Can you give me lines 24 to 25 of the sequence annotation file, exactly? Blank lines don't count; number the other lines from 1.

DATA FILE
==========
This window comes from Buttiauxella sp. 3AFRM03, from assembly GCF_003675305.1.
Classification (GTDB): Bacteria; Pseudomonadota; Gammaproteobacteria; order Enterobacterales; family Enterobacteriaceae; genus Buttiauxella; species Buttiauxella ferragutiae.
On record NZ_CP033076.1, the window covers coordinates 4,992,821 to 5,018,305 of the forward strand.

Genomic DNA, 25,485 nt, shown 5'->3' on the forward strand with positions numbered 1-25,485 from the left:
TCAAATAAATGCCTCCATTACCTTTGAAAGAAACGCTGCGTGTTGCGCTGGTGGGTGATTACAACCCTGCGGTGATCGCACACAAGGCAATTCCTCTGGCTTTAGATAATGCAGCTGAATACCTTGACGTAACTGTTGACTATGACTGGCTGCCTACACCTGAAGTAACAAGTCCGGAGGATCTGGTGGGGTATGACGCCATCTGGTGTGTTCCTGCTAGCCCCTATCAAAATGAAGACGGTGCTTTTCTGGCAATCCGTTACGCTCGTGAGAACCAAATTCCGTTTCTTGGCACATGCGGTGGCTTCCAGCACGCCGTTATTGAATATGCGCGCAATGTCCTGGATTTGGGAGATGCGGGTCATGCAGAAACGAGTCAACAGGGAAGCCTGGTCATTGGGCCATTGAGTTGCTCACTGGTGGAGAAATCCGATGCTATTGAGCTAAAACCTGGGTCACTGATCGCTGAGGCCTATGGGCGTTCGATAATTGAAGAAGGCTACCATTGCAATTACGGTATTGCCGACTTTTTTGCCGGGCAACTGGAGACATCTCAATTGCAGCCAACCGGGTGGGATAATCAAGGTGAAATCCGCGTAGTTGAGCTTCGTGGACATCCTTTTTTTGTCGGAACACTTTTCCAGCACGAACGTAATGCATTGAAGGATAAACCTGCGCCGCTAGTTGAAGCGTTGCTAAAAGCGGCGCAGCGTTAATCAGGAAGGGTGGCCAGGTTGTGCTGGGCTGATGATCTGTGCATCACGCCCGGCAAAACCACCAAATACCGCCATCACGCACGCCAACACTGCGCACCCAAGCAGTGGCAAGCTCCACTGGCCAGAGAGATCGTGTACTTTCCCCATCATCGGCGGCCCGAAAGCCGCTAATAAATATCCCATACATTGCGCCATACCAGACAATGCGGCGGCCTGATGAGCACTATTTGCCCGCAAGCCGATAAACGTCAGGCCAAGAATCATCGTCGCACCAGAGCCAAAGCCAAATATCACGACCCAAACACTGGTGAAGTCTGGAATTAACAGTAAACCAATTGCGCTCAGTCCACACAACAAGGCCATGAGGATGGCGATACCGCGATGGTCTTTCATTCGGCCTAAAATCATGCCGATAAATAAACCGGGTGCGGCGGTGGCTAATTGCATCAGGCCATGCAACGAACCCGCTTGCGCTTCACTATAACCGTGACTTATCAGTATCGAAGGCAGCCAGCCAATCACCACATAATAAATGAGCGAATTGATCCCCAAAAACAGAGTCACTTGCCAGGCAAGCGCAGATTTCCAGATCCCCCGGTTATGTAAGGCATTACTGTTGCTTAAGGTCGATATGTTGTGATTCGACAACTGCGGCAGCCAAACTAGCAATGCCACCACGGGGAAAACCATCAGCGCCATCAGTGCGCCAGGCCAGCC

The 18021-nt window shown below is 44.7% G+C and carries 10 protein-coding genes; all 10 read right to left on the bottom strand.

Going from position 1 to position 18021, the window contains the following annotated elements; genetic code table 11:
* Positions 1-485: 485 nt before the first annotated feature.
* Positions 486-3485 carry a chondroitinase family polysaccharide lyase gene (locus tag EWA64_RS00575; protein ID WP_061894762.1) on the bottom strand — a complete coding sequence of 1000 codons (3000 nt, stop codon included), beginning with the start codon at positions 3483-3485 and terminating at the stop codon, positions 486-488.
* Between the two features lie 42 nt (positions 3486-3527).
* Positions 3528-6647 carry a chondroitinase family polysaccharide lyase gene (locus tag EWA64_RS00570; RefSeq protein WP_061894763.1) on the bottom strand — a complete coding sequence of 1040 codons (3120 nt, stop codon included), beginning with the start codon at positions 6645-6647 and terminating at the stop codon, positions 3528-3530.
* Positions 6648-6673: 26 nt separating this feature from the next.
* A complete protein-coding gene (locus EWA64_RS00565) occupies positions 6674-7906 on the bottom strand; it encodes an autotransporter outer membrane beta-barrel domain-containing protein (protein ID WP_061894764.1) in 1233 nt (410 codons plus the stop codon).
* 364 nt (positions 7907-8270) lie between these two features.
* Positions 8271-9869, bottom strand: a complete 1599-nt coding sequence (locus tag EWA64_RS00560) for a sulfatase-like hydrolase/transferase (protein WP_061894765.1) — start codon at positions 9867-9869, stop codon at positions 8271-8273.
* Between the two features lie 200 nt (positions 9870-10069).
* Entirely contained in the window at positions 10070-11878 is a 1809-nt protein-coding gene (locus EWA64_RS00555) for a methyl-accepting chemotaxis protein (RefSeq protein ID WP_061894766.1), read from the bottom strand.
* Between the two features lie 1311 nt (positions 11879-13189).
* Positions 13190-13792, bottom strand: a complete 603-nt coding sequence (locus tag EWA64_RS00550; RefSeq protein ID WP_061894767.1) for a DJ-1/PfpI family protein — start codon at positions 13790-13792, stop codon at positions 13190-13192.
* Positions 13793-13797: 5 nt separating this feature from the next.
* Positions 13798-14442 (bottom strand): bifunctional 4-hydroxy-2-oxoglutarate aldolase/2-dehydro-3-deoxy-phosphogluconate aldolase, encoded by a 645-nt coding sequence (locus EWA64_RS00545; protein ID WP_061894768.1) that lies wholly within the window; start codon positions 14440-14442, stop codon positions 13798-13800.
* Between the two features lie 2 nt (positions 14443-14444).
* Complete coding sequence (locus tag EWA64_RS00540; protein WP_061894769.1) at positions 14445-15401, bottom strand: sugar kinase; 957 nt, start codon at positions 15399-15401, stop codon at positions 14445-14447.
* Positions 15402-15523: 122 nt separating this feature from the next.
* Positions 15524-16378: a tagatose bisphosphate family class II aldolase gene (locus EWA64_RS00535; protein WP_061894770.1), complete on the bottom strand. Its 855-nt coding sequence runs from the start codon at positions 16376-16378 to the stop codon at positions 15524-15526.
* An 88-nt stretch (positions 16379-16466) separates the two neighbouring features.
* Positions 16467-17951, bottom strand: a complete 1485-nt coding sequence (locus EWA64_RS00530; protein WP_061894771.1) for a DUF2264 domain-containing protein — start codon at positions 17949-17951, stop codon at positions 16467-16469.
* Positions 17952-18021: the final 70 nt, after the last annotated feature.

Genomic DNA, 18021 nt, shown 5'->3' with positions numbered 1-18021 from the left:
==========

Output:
* Positions 15402-15523: 122 nt separating this feature from the next.
* Positions 15524-16378: a tagatose bisphosphate family class II aldolase gene (locus EWA64_RS00535; protein WP_061894770.1), complete on the bottom strand. Its 855-nt coding sequence runs from the start codon at positions 16376-16378 to the stop codon at positions 15524-15526.